|22 May 2023||12:00 - 14:00||Online|
- Chandreyee Goswami (Social Anthropology, Edinburgh)
- Rachael Lindsay (Social Anthropology, Cambridge)
- Jonas Zorn (Institute of Philosophy and Political Science, Technical University Dortmund)
The all-pervading and messy friendships in Northeast India: An ethnography of women making, unmaking, and maintaining university friendships.
My study looks at university friendships in Northeast India. I focus on the same and cross-gender friendships of women students at Gauhati University in Assam. I examine how a friend is understood in the local context, the term(s) used for a friend, and what it may imply about the relationship. Based on this enquiry, I look at how women students from different ethnicities, gender ideas and aspirations form, maintain, negotiate and discontinue their friendships in an ethnically divided and militarised region. By unpacking intimacy, sentiment, solidarity, utility, and memories as they emerged in the university, I seek to illuminate the idioms and practices of friendship and how it becomes integral to student’s biographies widely and women in particular, constantly shaping and affecting their personhood – who they are and what they have become.
Drawing upon ethnographic fieldwork in Athens, Greece, from last September until the present, I consider the dynamics of friendship and betrayal among a group of young men who have crossed illegalised borders from Pakistan and Afghanistan to Greece. By tracing one instance of a perceived betrayal of friendship in depth, I consider the way entanglements of friendship and kinship are strategically drawn upon to regulate behaviour and what experiences of betrayal, cynicism and suspicion can tell us about friendship in this setting and beyond.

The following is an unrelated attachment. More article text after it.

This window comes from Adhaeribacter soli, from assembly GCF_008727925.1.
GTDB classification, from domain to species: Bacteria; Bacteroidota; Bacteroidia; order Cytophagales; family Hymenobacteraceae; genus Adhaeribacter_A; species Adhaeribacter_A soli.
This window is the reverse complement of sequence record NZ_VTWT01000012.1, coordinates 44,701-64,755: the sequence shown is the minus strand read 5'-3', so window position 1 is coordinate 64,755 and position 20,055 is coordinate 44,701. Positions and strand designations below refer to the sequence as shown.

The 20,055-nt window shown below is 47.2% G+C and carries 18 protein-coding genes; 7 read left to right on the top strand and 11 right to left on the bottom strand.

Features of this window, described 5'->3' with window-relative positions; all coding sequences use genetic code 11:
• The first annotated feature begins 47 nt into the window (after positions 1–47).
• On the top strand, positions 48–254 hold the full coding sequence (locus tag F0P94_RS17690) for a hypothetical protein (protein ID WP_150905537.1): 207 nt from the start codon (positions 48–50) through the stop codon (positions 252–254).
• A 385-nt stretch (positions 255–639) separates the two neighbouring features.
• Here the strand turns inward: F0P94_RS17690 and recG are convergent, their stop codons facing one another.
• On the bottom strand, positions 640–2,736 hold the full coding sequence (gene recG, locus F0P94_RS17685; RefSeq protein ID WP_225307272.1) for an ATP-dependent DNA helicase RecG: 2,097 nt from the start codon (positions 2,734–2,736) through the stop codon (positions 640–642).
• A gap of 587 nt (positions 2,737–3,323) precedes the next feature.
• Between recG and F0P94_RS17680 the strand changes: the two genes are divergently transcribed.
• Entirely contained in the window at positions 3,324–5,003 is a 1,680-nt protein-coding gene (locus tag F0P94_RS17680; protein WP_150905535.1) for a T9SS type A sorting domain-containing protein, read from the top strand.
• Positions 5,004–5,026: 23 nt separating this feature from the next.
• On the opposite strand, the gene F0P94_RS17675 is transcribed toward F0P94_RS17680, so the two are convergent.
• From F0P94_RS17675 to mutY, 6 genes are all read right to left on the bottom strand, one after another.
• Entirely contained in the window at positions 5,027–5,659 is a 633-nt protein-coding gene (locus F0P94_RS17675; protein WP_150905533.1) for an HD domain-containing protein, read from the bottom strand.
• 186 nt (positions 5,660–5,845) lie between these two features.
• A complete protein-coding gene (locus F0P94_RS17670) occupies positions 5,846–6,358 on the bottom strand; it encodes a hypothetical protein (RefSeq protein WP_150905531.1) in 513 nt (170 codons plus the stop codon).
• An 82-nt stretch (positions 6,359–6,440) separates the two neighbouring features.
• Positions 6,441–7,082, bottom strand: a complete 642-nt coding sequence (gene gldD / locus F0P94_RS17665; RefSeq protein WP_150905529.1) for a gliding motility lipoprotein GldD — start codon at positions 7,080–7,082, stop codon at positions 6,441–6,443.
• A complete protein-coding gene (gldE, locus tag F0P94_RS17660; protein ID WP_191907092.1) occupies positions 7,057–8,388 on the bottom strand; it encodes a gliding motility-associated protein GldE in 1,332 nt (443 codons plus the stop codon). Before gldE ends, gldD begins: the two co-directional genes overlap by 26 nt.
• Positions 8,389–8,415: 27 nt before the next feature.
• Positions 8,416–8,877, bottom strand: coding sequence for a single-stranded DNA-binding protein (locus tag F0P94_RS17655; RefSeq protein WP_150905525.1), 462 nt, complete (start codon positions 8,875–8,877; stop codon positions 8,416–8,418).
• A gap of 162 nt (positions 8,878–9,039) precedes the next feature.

Our way of speaking about friendships bears a striking resemblance to the language of economics. We talk about investing into them and profiting from them. This is a symptom of a neoliberalisation of personal relationships. I want to offer a critique of this tendency. I will argue that it constitutes a problematic case of injustice, specifically of hermeneutical injustice: If we are restricted to thinking about friendships in economic terms, this significantly limits our ways of understanding our relationships with others. I further want to show that it is a result of a specific form of oppression – hermeneutical marginalisation: our way of conceptualising personal relationships is dominated by a discourse imposed upon society by neoliberal ideologues in a self-proclaimed ‘war of ideas’. If we want to be able to make plausible our need for acceptance, commitment and trust, I argue, it is in our best interest to resist this dynamic.